Max Bialystock and CDOs

by Elaine Schwartz    •    Apr 27, 2010    •    626 Views

Comparing the deal to Bialystock, Bloom, and Springtime For Hitler in The Producers, NPR’s This American Life looked at how a Chicago hedge fund made money on seemingly unprofitable CDO transactions. Available as a podcast, the story made the CDO derivatives world entirely understandable. 

The protagonist of the story is Magnetar, a Chicago hedge fund. The plot focuses on why Magnetar would buy a “layer” of a package of mortgage securities that was so speculative that its default was probable. The “climax” relates to the “insurance” that the firm purchased on the package. The podcast uses broadway music, a derivatives song that they commissioned, and clear explanations that provide insight. Listening to it is worth the opportunity cost.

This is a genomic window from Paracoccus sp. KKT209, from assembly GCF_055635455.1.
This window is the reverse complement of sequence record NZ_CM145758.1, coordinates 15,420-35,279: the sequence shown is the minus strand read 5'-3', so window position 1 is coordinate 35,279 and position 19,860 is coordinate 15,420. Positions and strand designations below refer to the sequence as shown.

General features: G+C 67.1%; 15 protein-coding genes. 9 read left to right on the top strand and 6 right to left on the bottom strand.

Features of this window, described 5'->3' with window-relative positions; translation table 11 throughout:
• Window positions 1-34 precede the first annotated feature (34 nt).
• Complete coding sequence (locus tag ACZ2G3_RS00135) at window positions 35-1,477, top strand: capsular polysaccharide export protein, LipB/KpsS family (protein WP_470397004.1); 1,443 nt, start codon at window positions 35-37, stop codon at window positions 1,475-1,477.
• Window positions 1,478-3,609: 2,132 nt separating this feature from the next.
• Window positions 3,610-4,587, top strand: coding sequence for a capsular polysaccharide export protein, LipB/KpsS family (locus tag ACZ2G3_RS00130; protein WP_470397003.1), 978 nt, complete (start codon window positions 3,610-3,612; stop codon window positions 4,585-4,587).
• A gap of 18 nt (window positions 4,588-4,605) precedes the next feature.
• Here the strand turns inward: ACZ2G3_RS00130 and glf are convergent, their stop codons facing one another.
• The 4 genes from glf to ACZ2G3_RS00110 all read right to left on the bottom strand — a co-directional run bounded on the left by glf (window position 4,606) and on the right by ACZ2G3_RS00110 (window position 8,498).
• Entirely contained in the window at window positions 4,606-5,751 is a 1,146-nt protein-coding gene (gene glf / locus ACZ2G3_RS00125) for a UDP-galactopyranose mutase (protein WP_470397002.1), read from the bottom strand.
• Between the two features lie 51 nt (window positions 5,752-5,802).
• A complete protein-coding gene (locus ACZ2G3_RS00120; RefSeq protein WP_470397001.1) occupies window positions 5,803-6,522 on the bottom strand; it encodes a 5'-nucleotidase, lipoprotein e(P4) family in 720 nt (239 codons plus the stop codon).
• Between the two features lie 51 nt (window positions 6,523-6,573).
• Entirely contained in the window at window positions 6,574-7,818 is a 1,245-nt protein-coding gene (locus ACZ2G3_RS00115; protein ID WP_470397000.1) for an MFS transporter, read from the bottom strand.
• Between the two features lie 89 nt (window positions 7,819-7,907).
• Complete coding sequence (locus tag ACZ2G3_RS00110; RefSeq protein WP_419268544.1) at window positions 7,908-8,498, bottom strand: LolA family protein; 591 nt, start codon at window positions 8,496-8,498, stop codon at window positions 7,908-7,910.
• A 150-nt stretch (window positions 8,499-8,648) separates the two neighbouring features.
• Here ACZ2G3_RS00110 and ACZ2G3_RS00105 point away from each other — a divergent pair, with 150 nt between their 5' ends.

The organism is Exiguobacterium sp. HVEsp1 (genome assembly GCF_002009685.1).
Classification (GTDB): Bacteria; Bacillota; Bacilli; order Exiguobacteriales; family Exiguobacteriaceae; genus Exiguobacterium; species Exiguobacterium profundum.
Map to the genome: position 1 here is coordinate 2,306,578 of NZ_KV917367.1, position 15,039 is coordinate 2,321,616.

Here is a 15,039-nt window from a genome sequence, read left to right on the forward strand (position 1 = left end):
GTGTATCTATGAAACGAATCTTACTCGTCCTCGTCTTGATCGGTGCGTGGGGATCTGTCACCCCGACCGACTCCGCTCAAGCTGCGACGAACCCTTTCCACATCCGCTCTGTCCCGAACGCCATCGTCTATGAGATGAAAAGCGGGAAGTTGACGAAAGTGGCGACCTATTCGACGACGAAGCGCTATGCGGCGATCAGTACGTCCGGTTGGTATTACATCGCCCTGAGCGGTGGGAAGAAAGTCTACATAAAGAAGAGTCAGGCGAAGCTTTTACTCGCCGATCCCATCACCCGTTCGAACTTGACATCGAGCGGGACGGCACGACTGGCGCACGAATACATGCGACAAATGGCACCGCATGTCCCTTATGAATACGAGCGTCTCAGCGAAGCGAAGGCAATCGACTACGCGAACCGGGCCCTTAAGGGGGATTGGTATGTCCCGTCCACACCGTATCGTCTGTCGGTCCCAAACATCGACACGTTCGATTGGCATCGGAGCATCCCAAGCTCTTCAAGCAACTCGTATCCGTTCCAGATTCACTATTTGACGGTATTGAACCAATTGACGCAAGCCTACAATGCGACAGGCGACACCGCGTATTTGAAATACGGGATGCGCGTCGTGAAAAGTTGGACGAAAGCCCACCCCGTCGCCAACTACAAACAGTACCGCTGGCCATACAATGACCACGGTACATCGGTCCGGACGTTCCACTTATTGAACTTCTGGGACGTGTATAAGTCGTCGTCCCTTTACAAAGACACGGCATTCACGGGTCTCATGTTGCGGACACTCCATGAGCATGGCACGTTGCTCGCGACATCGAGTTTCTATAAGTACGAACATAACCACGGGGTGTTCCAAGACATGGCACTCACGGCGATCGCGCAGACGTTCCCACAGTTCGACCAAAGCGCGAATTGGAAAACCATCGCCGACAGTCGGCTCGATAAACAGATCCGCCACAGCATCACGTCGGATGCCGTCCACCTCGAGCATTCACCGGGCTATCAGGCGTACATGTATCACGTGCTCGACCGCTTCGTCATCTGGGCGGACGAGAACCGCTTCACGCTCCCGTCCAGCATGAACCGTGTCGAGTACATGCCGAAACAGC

The Economic Life

Imagine a big box filled with mortgages. Fundamentally, you are looking at a CDO, a collateralized debt obligation. Through financial reform legislation, Congress wants to limit who can buy and sell these packages and the securities that relate to them.


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